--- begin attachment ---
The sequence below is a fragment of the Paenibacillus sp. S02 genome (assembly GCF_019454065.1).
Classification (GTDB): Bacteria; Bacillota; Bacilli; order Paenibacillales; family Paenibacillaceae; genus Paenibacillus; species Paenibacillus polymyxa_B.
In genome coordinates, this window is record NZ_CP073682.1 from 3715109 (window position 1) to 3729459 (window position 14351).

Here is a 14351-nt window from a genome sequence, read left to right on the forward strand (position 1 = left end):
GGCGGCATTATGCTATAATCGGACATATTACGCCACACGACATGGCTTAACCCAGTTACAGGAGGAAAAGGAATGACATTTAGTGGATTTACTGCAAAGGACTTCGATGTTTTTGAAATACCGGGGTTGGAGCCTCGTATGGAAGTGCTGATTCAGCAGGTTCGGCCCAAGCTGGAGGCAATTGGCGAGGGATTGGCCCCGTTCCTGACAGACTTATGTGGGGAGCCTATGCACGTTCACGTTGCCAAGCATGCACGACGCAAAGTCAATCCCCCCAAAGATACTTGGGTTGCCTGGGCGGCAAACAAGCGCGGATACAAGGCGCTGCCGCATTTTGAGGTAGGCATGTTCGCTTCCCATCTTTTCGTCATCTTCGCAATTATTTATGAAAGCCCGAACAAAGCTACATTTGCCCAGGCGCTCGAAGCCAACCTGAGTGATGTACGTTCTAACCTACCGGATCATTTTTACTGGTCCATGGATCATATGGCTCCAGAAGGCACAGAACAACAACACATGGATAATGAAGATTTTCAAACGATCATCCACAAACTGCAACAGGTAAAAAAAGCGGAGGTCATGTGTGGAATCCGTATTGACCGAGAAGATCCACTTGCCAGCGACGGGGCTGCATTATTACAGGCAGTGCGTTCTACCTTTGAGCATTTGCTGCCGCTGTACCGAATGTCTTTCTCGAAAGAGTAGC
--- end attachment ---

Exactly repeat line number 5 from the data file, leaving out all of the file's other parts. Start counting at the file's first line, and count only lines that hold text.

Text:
GGCGGCATTATGCTATAATCGGACATATTACGCCACACGACATGGCTTAACCCAGTTACAGGAGGAAAAGGAATGACATTTAGTGGATTTACTGCAAAGGACTTCGATGTTTTTGAAATACCGGGGTTGGAGCCTCGTATGGAAGTGCTGATTCAGCAGGTTCGGCCCAAGCTGGAGGCAATTGGCGAGGGATTGGCCCCGTTCCTGACAGACTTATGTGGGGAGCCTATGCACGTTCACGTTGCCAAGCATGCACGACGCAAAGTCAATCCCCCCAAAGATACTTGGGTTGCCTGGGCGGCAAACAAGCGCGGATACAAGGCGCTGCCGCATTTTGAGGTAGGCATGTTCGCTTCCCATCTTTTCGTCATCTTCGCAATTATTTATGAAAGCCCGAACAAAGCTACATTTGCCCAGGCGCTCGAAGCCAACCTGAGTGATGTACGTTCTAACCTACCGGATCATTTTTACTGGTCCATGGATCATATGGCTCCAGAAGGCACAGAACAACAACACATGGATAATGAAGATTTTCAAACGATCATCCACAAACTGCAACAGGTAAAAAAAGCGGAGGTCATGTGTGGAATCCGTATTGACCGAGAAGATCCACTTGCCAGCGACGGGGCTGCATTATTACAGGCAGTGCGTTCTACCTTTGAGCATTTGCTGCCGCTGTACCGAATGTCTTTCTCGAAAGAGTAGC